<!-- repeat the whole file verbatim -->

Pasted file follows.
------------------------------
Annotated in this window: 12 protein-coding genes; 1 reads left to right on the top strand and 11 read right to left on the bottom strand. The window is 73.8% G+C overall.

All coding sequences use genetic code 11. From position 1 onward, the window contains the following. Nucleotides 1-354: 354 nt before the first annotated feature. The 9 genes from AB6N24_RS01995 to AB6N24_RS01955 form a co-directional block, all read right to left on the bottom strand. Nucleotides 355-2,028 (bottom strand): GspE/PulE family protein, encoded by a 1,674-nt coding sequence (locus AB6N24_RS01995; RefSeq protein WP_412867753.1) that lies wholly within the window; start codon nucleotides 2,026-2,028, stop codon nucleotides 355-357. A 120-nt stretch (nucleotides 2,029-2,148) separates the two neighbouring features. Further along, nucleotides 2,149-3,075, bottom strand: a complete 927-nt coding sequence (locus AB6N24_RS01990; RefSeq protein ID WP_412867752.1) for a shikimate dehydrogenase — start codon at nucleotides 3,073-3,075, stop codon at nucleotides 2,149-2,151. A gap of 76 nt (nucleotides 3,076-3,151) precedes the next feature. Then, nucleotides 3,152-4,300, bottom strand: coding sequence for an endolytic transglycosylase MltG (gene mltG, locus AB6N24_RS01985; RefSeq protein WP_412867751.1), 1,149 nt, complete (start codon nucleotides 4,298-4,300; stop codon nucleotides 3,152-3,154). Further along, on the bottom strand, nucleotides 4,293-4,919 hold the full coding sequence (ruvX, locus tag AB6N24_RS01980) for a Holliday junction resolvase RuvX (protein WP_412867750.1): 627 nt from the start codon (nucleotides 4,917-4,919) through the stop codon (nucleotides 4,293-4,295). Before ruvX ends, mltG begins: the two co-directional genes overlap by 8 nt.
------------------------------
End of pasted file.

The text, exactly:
Annotated in this window: 12 protein-coding genes; 1 reads left to right on the top strand and 11 read right to left on the bottom strand. The window is 73.8% G+C overall.

All coding sequences use genetic code 11. From position 1 onward, the window contains the following. Nucleotides 1-354: 354 nt before the first annotated feature. The 9 genes from AB6N24_RS01995 to AB6N24_RS01955 form a co-directional block, all read right to left on the bottom strand. Nucleotides 355-2,028 (bottom strand): GspE/PulE family protein, encoded by a 1,674-nt coding sequence (locus AB6N24_RS01995; RefSeq protein WP_412867753.1) that lies wholly within the window; start codon nucleotides 2,026-2,028, stop codon nucleotides 355-357. A 120-nt stretch (nucleotides 2,029-2,148) separates the two neighbouring features. Further along, nucleotides 2,149-3,075, bottom strand: a complete 927-nt coding sequence (locus AB6N24_RS01990; RefSeq protein ID WP_412867752.1) for a shikimate dehydrogenase — start codon at nucleotides 3,073-3,075, stop codon at nucleotides 2,149-2,151. A gap of 76 nt (nucleotides 3,076-3,151) precedes the next feature. Then, nucleotides 3,152-4,300, bottom strand: coding sequence for an endolytic transglycosylase MltG (gene mltG, locus AB6N24_RS01985; RefSeq protein WP_412867751.1), 1,149 nt, complete (start codon nucleotides 4,298-4,300; stop codon nucleotides 3,152-3,154). Further along, on the bottom strand, nucleotides 4,293-4,919 hold the full coding sequence (ruvX, locus tag AB6N24_RS01980) for a Holliday junction resolvase RuvX (protein WP_412867750.1): 627 nt from the start codon (nucleotides 4,917-4,919) through the stop codon (nucleotides 4,293-4,295). Before ruvX ends, mltG begins: the two co-directional genes overlap by 8 nt.